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Psychooncology. 2017 Sep;26(9):1376-1383. doi: 10.1002/pon.4308. Epub 2016 Dec 2.

Psychosocial effects of a skin camouflage program in female survivors with head and neck cancer: A randomized controlled trial.

Chen SC1,2,3, Huang BS2,3,4, Lin CY2,3,4, Fan KH2,3,4, Chang JT2,3,4, Wu SC2, Lai YH5,6.

Author information

1
Department of Nursing, College of Nursing, Chang Gung University of Science and Technology, Taoyuan, Taiwan.
2
Department of Radiation Oncology, Chang Gung Medical Foundation, Linkou Chang Gung Memorial Hospital, Proton and Radiation Therapy Center, Taoyuan, Taiwan.
3
Head and Neck Oncology Group, Chang Gung Medical Foundation, Linkou Chang Gung Memorial Hospital, Taoyuan, Taiwan.
4
Department of Medicine, College of Medicine, Chang Gung University, Taoyuan, Taiwan.
5
School of Nursing, College of Medicine, National Taiwan University, Taipei, Taiwan.
6
Department of Nursing, National Taiwan University Hospital, Taipei, Taiwan.

Abstract

OBJECTIVE:

The purpose of this study was to evaluate the effects of a skin camouflage program on disfigurement, self-esteem, social interaction, and body image in female head and neck cancer (HNC) survivors.

METHODS:

A prospective, repeated-measures, randomized controlled therapeutic intervention design was used. A total of 66 participants were randomly assigned to each group, with 32 in the experimental group and 34 in the control group. The experimental group received a 4-session skin camouflage program, and the control group received routine care. Patients were assessed at 3 time points: baseline assessment (T0) and then at 1, 2, and 3 months (T1, T2, and T3, respectively) after participating in the skin camouflage program.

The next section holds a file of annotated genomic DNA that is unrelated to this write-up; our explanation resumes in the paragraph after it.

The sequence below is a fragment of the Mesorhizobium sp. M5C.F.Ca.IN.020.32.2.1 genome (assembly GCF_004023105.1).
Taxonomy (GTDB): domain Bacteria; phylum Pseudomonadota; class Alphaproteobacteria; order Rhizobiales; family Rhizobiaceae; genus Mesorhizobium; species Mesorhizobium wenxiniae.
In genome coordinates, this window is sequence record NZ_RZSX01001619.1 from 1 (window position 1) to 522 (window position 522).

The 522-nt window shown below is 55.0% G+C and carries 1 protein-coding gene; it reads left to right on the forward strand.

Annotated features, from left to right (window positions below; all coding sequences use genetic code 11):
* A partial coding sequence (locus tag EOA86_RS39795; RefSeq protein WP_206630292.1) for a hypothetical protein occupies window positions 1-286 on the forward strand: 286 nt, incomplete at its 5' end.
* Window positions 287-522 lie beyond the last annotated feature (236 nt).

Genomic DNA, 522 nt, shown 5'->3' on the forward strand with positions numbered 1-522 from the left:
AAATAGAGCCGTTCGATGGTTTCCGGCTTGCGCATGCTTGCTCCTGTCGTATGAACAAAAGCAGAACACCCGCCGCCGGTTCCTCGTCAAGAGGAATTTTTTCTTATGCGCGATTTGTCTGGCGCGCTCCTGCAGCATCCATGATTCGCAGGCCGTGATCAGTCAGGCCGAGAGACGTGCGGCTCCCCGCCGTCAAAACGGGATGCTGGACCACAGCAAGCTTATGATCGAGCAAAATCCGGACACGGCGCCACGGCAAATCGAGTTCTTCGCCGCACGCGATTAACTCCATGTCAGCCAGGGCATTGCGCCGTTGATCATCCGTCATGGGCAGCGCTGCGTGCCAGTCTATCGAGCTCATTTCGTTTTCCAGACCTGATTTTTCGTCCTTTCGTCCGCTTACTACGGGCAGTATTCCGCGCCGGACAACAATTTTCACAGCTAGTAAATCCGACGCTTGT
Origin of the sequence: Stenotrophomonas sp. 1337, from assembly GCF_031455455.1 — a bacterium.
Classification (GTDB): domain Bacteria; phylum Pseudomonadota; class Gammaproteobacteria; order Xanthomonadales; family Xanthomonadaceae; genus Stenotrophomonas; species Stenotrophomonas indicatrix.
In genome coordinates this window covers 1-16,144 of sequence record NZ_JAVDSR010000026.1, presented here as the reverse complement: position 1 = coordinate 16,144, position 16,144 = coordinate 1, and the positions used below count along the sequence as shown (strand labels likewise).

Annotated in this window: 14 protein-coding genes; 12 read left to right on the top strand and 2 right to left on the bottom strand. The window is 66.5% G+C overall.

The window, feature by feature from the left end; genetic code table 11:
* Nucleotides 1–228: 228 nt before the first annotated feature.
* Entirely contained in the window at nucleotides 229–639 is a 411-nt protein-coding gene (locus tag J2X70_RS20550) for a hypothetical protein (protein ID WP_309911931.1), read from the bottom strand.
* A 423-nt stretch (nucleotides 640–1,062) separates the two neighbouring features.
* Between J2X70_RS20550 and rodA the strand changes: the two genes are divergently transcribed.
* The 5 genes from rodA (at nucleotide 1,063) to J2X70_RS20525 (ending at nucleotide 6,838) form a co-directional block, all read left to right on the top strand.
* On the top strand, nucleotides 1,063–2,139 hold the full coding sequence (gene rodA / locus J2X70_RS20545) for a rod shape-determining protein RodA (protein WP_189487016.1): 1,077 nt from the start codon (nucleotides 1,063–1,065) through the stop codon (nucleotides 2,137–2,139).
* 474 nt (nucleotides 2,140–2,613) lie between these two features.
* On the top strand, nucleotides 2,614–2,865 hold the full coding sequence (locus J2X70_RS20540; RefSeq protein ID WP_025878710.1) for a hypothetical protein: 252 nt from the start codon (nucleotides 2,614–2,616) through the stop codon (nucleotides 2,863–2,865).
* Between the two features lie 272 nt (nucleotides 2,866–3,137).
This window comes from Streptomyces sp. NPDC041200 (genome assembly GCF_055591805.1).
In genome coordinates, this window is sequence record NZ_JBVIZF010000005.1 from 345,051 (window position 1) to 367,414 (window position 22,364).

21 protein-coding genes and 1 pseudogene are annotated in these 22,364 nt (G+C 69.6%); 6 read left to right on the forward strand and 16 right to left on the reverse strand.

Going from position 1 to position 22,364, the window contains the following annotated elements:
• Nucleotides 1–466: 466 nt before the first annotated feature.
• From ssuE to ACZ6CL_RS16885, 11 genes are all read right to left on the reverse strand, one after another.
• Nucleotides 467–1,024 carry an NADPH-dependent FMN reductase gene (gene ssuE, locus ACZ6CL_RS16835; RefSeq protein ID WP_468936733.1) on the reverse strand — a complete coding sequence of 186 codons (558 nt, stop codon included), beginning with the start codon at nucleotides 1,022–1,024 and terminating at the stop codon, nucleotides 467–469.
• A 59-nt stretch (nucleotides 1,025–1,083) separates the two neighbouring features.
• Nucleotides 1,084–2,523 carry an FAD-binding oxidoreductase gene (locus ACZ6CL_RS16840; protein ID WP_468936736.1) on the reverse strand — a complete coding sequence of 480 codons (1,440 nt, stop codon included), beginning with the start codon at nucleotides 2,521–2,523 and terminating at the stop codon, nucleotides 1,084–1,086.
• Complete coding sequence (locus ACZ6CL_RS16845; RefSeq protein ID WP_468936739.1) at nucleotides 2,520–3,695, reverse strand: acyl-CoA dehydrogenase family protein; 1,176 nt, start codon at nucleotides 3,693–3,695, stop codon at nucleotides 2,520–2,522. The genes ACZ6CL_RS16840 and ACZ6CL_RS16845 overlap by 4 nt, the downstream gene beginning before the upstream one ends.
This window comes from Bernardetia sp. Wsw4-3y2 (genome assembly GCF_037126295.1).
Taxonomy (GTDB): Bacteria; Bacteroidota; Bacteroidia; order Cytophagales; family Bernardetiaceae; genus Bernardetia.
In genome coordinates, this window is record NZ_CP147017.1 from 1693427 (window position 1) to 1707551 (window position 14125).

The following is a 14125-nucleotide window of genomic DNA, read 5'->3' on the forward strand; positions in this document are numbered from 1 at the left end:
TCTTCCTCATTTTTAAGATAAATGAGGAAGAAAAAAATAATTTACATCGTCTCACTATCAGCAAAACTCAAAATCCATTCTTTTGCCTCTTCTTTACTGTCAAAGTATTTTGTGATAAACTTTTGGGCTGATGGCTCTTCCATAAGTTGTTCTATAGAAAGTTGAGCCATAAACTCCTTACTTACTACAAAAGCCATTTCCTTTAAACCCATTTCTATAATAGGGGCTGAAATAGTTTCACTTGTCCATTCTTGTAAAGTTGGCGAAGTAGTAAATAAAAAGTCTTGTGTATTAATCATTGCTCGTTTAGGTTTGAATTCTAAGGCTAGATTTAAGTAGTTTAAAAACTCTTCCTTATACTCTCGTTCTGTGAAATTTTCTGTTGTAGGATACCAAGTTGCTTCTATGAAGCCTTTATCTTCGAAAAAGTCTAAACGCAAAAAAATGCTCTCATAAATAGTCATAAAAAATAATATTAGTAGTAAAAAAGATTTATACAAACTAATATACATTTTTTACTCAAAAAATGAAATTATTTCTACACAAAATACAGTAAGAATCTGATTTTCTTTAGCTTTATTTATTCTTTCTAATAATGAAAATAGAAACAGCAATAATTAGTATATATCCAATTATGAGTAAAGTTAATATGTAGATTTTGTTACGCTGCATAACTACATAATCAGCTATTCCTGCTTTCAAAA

RESULTS:

Patients in the experimental group had significantly less facial disfigurement, depression, fear of social interaction, and anxiety regarding social interaction compared with those in the control group. Participants in both groups had significantly lower levels of facial disfigurement, depression, fear of social interaction, anxiety of social interaction, and body image at the final posttest assessment than at the pretest assessment. There were no differences between the groups and within groups with respect to self-esteem.

CONCLUSIONS:

The 3-month skin camouflage program effectively improved facial disfigurement, fear of social interaction, anxiety of social interaction, and body image of female HNC survivors. A survival care plan should include a skin camouflage program to improve body image perception and decrease anxiety after treatment of HNC.

KEYWORDS:

body image; disfigurement; head and neck cancer; oncology; skin camouflage program; survivor

PMID:
27859893
DOI:
10.1002/pon.4308
[Indexed for MEDLINE]

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